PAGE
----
Of course, not all trans people will agree with me on all these points (in particular, a number of trans men and trans women are decidedly not on "Team Gender Neutral," and those who are occasionally sneer at single-gender signs that have a trans symbol on them), so you should consult with local trans folks when you can.

Make sure your staff--all of them--are on the same page and understand that your restrooms are trans friendly.

A few years ago our local Pride wound up a huge cluster because although they had a policy on the books that was trans friendly, not all of their staff were explicitly told about this, leading to security asking people to use different bathrooms.  Even if you run a venue that you personally would expect a trans inclusive policy to be obvious, keep in mind that basically every single community out there--including lesbian and gay communities--have been pretty bad at this in the past, and there is a very vocal minority of people who are extremely transphobic.  So make sure they know so that any policies are actually followed.

Get signage that isn't insulting and shows inclusion.

The vast majority of bathrooms just say "men" and "women," maybe with some "person in dress" or "person in pants" images.  I am on team "go gender neutral," but there are other issues that my prevent you from going that route (based on legal issues and the structure of your building).  One of my personal favorite ways of handling restrooms--especially if you absolutely can't make your restrooms neutral--is to label them with easily-understood "men" and "women" signs with a transgender symbol included to indicate that you should use whichever one you're comfortable with (our local Unitarian Universalist Fellowship and a local Goodwill go this route).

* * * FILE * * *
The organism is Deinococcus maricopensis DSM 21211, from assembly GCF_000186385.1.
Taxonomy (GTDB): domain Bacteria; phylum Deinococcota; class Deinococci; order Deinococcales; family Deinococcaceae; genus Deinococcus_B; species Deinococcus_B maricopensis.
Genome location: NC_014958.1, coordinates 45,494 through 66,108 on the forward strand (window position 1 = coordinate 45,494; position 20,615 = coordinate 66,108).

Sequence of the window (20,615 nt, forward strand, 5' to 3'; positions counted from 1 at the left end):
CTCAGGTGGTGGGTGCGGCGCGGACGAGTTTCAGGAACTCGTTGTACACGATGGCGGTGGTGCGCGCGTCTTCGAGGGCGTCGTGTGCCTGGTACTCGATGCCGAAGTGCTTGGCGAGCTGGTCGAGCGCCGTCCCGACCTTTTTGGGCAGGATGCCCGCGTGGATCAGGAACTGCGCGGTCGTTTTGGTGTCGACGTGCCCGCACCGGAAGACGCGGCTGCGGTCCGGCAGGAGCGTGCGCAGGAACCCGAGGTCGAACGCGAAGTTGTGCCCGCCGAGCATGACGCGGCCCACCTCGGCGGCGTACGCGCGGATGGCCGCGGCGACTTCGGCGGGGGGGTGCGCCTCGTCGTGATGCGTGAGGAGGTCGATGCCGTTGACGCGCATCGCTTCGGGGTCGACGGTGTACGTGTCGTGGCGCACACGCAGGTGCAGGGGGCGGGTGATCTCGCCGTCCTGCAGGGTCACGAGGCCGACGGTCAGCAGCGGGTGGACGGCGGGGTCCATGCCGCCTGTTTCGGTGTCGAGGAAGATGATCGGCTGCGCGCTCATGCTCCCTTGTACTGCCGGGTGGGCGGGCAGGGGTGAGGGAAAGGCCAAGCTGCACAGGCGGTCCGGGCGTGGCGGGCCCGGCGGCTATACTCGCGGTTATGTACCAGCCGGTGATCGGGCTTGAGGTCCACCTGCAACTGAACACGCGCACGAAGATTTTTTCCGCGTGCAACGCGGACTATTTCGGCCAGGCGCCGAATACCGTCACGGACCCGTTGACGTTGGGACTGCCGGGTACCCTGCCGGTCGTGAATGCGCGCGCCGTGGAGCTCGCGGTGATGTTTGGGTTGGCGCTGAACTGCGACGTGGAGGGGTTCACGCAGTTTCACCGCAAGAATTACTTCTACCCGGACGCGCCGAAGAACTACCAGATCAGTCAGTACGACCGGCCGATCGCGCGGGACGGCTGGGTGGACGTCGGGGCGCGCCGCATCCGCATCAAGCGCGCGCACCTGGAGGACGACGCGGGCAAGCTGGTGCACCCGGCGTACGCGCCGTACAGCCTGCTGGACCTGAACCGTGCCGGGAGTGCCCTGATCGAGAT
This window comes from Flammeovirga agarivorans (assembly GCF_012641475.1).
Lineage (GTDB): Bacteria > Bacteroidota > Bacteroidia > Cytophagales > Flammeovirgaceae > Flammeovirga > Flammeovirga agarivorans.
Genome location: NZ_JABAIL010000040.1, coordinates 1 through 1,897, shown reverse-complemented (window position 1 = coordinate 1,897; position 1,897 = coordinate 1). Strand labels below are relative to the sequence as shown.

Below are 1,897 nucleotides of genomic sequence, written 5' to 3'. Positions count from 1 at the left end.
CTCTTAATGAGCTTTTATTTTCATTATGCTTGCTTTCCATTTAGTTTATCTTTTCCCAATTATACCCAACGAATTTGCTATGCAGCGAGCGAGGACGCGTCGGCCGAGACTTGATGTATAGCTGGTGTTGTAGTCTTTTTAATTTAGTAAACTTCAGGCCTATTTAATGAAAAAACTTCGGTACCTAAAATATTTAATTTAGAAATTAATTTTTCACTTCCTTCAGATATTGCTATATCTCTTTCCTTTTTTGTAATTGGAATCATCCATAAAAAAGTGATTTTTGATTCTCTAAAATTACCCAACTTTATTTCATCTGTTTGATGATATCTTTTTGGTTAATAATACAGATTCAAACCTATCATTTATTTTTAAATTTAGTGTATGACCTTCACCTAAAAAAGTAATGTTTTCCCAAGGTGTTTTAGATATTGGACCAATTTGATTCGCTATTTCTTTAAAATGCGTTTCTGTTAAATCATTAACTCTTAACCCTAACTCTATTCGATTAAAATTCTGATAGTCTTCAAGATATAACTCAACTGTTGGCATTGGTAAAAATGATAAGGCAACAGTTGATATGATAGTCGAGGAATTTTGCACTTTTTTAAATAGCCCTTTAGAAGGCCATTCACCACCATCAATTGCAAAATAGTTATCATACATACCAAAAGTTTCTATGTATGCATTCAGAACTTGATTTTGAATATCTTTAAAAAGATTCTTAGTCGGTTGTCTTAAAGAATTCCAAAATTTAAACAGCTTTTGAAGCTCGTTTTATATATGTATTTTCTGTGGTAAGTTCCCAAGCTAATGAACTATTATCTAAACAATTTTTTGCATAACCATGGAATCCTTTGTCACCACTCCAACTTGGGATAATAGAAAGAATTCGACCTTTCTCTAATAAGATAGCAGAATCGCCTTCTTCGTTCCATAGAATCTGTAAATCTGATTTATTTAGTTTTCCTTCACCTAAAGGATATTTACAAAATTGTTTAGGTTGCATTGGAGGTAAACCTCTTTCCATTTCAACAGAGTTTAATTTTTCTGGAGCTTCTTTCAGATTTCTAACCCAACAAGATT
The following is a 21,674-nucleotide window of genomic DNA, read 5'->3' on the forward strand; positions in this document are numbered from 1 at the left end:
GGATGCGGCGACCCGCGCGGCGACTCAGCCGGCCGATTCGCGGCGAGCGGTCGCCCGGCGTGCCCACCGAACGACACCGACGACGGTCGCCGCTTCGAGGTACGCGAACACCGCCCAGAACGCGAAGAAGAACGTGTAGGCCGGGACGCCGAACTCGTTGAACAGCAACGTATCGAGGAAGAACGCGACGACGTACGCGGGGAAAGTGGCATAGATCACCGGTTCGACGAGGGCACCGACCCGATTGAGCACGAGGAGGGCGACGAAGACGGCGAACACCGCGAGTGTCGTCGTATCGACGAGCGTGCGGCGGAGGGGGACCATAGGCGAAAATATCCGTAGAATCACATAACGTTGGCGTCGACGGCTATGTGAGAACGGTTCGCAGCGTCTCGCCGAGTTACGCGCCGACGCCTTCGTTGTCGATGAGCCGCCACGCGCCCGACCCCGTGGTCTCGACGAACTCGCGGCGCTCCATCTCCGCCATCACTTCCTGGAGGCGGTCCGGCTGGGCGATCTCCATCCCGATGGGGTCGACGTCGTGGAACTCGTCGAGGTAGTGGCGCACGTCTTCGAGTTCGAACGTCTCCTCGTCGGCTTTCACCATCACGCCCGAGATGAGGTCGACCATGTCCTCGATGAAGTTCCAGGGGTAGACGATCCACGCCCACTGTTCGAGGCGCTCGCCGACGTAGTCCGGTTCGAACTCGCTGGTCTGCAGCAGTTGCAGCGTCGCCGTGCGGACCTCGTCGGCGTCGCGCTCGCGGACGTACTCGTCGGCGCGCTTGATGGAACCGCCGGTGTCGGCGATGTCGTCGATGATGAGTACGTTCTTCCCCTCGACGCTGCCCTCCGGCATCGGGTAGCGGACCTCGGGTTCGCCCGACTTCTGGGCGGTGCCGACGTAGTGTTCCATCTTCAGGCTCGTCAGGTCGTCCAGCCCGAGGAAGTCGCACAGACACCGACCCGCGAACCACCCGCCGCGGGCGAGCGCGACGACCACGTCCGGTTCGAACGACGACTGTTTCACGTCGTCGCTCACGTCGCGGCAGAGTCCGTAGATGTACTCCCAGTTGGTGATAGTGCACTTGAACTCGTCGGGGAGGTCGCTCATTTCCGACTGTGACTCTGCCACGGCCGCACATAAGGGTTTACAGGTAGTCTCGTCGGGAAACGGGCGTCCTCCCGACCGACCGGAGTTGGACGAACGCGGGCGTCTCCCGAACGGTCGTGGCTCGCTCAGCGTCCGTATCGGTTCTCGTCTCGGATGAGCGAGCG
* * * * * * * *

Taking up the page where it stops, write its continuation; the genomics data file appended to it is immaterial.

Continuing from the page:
If you do have gender-neutral restrooms, phrases like "all gender" and "gender neutral" are better than "unisex" (although honestly I wouldn't be bothered by the latter).

I hate when gender neutral restrooms are labeled "family."  Hate it.

Also, if you don't have neutral restrooms, can you not try and get "creative" with your signs?  Most of these rely on either some sort of constructed gender role or garment, or--even worse--a set of genitals.  A friend of mine and I were baffled one day to find a restroom that had the genders "olive" and "pimiento."  We literally had to ask the bartender what on earth restrooms we were supposed to use.  "Oh. Because you put pimientos in olives."  Gross.  Not to be outdone, my roommate found a worse one:
This isn't just insulting to trans people, but it's crude and insulting to other people, too.

Oh, once a long time ago I watched some TV special on cool bathrooms (yeah, that's the kind of person I am) and it went into a club bathroom that color-coded its bathrooms... but not in expected colors, so people were constantly walking into the wrong one, and it was supposed to be all cute and social and funny, and they even had this weird thing where there would be visual contact between the men's and women's restrooms (a slit above the sink, a weird window in a stall) and although I'm sure cis people don't really think about this sort of thing, that's a great way to get a trans person humiliated, beaten up, or worse.

Don't try to make "the trans restroom," and if you have three restrooms, don't police their use.

Again, I'm on Team Gender Neutral, and wish that all-gender restrooms were a widely available thing, but since they're not in wide use, I should mention that the last thing you should try doing is making a men's room, a women's room, and a "transgender" room.  This both has the potential to invalidate trans men and trans women and creates an environment where people can get outed very readily.  And it's not that trans men and women never want gender neutral restrooms (not all of us pass well, not all of us consider ourselves "binary," etc.), but forcing trans men and women to use gender neutral restrooms when we qualify as "men" or "women" is insulting and invalidating.

Avoid keys.

I get it, maybe your gas station or whatnot is constantly trashed and you need at least something to keep people from destroying it, but if possible avoid locking your restrooms.

If you must lock your restrooms, try to set it up so that people don't need to seek out or interact with a staff member to acquire it.  Try to avoid making it necessary for people to contact somebody over a bathroom at all.  I used to have to specify a "men's 8" when getting bowling rental shoes and having to do the same for a bathroom key or some other amenity would have been at least a dozen times more awkward than that.

Also, obey the same rules above regarding signage.  Don't be quirky at the expense of sensitivity.